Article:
Rainy skies and rectangular pies

As I write this, the river Forth is racing over it’s banks and flooding our boathouse. The homes along the river in the Stirling area are still safe but if the rain returns that might not be the case. Two nights ago the rain and wind were so strong I thought the wall was being ripped off my bedroom! The rain hung around for most of today, making it the perfect day to stay inside and warm up the oven!

One of the facts of life of being an ex-pat is that frustration arises periodically, sparked off by the simplest of things! Earlier this week I found out that the University basketball teams were both playing games on the same night. I made plans with a friend to head up and watch and was irrationally excited about it all day. I had not watched a live (non-rugby) sports game-well, ever-here. I looked forward to sitting in the stands, watching the game, having a chat with my friend, a lovely night it seemed. When I called the university to ask where to go for the game and if there was an entry fee, the woman on the phone was surprised that I planned to watch the game. (How dare I want to cheer for the team!). The basketball courts where they play do not have stands. There are no spectators! Well, this exchange left both of us as flabbergasted as each other. My friend and I hung out anyway and the disappointment was soon forgotten. The fact that my simple expectation of fans at a sports event was not met, however, has not been forgotten!

Today, I went to the supermarket in search of aluminum pie tins. I went to another supermarket. And then back to the first after frantically wondering what to do. A friend is hosting Thanksgiving this year in Edinburgh and has talked up my pies. I do love my pumpkin pies. Well, he has talked them up to the guests and I was quite excited to deliver…until I thought that I may have to forgo the pies in favour of pumpkin bread. I have one pie tin but needed to travel with at least three pies. Eventually, I kicked myself into reality and reminded myself that when living in another country (a fact that escapes me most of the time because this is my social world), you have to adapt things sometimes and I’m lucky enough to be able to celebrate Thanksgiving at all. So, I present to you, my six rectangular pies!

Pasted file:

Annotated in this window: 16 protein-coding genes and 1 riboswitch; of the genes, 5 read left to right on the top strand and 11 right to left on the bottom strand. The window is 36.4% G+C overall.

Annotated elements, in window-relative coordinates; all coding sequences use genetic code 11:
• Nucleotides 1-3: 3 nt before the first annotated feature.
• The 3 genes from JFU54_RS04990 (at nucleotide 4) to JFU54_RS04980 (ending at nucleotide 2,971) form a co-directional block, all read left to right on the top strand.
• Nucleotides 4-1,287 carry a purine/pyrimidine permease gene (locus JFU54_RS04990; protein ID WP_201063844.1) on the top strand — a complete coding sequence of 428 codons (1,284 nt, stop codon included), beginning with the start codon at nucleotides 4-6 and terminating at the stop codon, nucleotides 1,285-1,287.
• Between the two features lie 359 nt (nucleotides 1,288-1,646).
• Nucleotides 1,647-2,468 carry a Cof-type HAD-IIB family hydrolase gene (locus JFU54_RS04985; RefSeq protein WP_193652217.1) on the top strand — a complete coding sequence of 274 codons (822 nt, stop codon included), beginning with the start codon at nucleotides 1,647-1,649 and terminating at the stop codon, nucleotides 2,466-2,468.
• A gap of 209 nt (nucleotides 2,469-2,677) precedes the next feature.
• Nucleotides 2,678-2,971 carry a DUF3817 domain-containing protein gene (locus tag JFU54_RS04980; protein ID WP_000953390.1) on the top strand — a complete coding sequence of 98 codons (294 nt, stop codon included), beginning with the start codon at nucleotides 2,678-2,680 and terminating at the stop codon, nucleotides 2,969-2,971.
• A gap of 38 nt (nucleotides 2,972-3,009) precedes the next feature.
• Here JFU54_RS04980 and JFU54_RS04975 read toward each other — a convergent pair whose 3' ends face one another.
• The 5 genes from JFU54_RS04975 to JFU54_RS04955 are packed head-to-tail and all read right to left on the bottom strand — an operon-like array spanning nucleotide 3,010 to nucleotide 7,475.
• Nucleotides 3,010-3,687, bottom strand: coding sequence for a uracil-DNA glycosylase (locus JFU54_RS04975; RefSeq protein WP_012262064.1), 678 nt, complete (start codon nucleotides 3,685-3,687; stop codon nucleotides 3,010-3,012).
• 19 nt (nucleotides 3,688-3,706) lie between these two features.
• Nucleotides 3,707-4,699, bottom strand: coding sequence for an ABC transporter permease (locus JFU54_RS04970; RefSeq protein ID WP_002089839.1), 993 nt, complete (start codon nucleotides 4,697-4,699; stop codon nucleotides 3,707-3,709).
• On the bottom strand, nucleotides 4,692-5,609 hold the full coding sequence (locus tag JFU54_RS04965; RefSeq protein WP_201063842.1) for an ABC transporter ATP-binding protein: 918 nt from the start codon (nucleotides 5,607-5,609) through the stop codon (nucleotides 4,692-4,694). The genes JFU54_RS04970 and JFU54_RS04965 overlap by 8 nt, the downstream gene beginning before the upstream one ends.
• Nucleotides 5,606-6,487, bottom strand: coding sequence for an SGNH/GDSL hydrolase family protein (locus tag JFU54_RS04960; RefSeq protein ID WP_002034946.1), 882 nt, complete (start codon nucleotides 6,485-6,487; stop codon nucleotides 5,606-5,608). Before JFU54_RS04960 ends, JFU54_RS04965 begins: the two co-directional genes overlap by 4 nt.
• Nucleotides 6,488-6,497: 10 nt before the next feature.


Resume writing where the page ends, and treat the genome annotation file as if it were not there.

They are in medium disposable foil trays (20.3 x 13.6 x 4.7 cm for my future reference), with each holding exactly half of the filling of my regular pies.

After the pie pan incident left me slightly harried, I was not going to take chances with the oven in my flat and hauled everything over to invade a friend’s kitchen for several hours. I am glad I did because hanging out with her centred me again, reminding me that it is not the shape, but the taste of the pies that matter!

Sometimes the shape of life is so different that it looks bizarre when glanced at from a momentarily alien eye, but the second I come back to myself and remember what is really important and the people I have around me, I remember that everything is perspective.

As I waited for the dough to cool, I whipped up a few white knots for Marriage Equality!

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7 comments

    • I have actually found 9 inch pie pans at a kitchen store and have one of those. That shop closed down in Stirling but I’m sure I can find some elsewhere in the central region if I searched. I didn’t want to have to worry about the teflon getting scratched on my tin since we’re having a big buffet style T-day this year.

    • Hi Marie,
      I don’t bake the crust first. The bottom and sides are crisp and crust-like while when I re-heat the pie on the day (these are currently a the freezer in Edinburgh!), the top edges get a bit darker but not burnt. I like the variance in colour, it seems like authentic pie to me that way.

  1. As a pumpkin pie/thanks giving virgin, thanksgiving to me should always have rectangle pies! (so long as i dont have to make/eat them). x

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